A graceful diadem will they be for your head; a torque for your neck.
My son, should sinners entice you,
and say, “Come along with us! Let us lie in wait for the honest man, let us, unprovoked, set a trap for the innocent;
Let us swallow them up, as the nether world does, alive, in the prime of life, like those who go down to the pit!
All kinds of precious wealth shall we gain, we shall fill our houses with booty;
Cast in your lot with us, we shall all have one purse!” –
My son, walk not in the way with them, hold back your foot from their path!
(For their feet run to evil, they hasten to shed blood.)
6 It is in vain that a net is spread before the eyes of any bird –
These men lie in wait for their own blood, they set a trap for their own lives.
This is the fate of everyone greedy of loot: unlawful gain takes away the life of him who acquires it.
7 Wisdom cries aloud in the street, in the open squares she raises her voice;
Down the crowded ways she calls out, at the city gates she utters her words:
“How long, you simple ones, will you love inanity,
how long will you turn away at my reproof? Lo! I will pour out to you my spirit, I will acquaint you with my words.
“Because I called and you refused, I extended my hand and no one took notice;
Because you disdained all my counsel, and my reproof you ignored –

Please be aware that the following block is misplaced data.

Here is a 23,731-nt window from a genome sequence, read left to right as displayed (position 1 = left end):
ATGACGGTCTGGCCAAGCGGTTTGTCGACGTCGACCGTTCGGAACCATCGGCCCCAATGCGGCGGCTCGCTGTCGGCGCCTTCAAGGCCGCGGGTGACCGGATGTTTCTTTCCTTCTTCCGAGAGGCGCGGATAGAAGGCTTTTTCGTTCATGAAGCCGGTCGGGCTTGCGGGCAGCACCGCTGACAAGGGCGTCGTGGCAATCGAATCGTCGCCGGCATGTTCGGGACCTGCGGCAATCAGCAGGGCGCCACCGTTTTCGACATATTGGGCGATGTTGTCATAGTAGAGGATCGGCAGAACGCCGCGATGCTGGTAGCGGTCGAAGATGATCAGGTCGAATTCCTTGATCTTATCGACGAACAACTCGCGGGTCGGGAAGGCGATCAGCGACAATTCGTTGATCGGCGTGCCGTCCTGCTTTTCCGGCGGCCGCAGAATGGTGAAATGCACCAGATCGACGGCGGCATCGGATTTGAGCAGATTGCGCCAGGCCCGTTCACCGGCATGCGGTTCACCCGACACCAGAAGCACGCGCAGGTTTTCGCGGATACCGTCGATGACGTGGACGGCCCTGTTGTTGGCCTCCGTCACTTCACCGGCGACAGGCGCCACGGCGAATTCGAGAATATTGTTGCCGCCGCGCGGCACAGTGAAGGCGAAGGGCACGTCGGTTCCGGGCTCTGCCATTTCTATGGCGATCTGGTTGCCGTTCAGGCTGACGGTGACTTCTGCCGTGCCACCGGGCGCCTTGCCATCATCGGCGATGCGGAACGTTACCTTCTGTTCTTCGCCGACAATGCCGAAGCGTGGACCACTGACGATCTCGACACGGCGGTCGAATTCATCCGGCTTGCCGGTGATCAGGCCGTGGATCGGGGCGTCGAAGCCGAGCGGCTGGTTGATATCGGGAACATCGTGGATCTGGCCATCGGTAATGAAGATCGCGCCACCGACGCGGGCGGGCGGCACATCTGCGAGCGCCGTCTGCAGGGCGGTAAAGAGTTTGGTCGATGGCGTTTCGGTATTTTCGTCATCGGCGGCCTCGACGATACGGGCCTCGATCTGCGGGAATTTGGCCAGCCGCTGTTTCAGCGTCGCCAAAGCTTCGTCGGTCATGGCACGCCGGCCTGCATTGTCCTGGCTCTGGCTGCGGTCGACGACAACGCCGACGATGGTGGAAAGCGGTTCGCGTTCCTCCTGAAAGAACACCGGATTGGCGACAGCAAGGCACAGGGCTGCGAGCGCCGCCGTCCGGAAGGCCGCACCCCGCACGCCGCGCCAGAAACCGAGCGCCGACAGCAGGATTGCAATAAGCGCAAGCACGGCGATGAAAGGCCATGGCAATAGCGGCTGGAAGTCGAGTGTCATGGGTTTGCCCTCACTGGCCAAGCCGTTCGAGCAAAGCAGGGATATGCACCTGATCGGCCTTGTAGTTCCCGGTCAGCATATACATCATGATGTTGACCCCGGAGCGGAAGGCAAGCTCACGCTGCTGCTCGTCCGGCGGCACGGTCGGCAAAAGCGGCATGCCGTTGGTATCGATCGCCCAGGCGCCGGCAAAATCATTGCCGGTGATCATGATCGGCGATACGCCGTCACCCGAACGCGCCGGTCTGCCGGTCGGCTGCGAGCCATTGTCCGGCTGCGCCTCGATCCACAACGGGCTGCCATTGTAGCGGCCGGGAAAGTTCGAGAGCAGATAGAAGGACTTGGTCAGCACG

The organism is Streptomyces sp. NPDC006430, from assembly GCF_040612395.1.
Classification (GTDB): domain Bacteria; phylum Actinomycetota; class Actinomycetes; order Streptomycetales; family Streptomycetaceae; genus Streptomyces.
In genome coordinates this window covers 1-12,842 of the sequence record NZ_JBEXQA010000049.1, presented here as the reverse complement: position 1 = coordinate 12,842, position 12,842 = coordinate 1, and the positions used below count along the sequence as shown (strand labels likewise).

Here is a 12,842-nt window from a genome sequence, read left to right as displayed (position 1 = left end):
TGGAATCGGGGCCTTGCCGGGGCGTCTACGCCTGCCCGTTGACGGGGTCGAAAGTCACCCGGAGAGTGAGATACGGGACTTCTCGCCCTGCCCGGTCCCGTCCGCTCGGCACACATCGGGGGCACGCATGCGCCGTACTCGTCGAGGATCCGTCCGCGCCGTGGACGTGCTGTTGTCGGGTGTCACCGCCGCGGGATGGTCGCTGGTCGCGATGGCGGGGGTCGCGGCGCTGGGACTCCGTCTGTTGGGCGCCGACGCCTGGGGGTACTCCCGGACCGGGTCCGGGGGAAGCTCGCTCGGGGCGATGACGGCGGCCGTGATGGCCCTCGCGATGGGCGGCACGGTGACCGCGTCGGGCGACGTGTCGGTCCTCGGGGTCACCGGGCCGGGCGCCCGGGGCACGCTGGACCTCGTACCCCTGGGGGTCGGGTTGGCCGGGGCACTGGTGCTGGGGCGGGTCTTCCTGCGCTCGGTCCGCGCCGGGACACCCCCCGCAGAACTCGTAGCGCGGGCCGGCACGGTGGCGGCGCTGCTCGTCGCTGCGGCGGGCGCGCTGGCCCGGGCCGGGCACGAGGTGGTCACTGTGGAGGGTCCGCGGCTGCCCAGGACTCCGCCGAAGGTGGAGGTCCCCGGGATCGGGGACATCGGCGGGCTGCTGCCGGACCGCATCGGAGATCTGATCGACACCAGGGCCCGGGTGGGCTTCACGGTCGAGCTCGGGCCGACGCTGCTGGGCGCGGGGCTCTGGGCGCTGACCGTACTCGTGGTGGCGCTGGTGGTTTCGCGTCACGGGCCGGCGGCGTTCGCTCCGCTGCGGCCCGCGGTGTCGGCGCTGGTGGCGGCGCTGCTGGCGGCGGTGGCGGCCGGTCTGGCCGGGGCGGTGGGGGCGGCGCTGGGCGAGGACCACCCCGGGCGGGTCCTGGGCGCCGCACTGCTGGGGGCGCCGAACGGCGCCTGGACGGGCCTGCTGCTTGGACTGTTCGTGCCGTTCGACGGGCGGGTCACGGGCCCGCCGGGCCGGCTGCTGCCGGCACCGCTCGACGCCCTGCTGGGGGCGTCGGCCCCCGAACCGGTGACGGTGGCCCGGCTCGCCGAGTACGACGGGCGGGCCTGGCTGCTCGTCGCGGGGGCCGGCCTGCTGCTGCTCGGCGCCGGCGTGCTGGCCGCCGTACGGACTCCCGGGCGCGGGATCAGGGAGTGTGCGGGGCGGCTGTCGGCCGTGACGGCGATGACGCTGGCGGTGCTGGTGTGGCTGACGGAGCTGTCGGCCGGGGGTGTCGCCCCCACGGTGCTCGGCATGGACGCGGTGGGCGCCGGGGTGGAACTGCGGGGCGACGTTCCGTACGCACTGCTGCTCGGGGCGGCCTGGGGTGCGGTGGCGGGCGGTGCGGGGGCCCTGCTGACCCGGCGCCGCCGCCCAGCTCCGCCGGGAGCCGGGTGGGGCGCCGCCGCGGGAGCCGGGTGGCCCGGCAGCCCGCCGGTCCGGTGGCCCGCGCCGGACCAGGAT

I, in my turn, will laugh at your doom; I will mock when terror overtakes you;
When terror comes upon you like a storm, and your doom approaches like a whirlwind; when distress and anguish befall you.
8 “Then they call me, but I answer not; they seek me, but find me not;
Because they hated knowledge, and chose not the fear of the LORD;
They ignored my counsel, they spurned all my reproof; And in their arrogance they preferred arrogance, and like fools they hated knowledge:
9 “Now they must eat the fruit of their own way, and with their own devices be glutted.
For the self-will of the simple kills them, the smugness of fools destroys them.
But he who obeys me dwells in security, in peace, without fear of harm.”
1 [1-6] This prologue explains the purpose of the book: to educate the inexperienced in knowledge and right conduct, and to increase the learning of the wise man by proverbs, parables and riddles.
2  Discipline: education or formation which dispels ignorance and corrects vice.
3  Simple: immature and inexperienced, hence easily influenced for good or evil.
4  Fear of the LORD: reverential fear and respect for God on account of his sovereignty, goodness and justice toward men. This is the foundation of religion.
5 [8-19] A warning against association with the greedy and the violent who seek to destroy the honest man and to steal his possessions (⇒ Proverb 1:11-14). The trap which the wicked set for the innocent (⇒ Proverb 1:11), in the end (⇒ Proverb 1:19) takes away the life of the wicked themselves.
6  Instructed by the wise man, the youth (of ⇒ Proverb 1:4) will recognize the invitation of the wicked (⇒ Proverb 1:11-14) as a net spread before him, and he will thus, like the bird, be protected against falling into it.
7 [20-33] Wisdom is here personified; with divine authority she sets forth and proclaims the moral order, instructing and threatening (⇒ Proverb 1:24-33) the multitudes in the streets and places of assembly.
8  Overtaken by doom, the foolish seek wisdom, but in vain because they do so too late. Cf ⇒ John 7:34; ⇒ 8:21.
9  Sinners are punished by the bad fruits which their sins produce. Cf ⇒ Wisdom 11:16.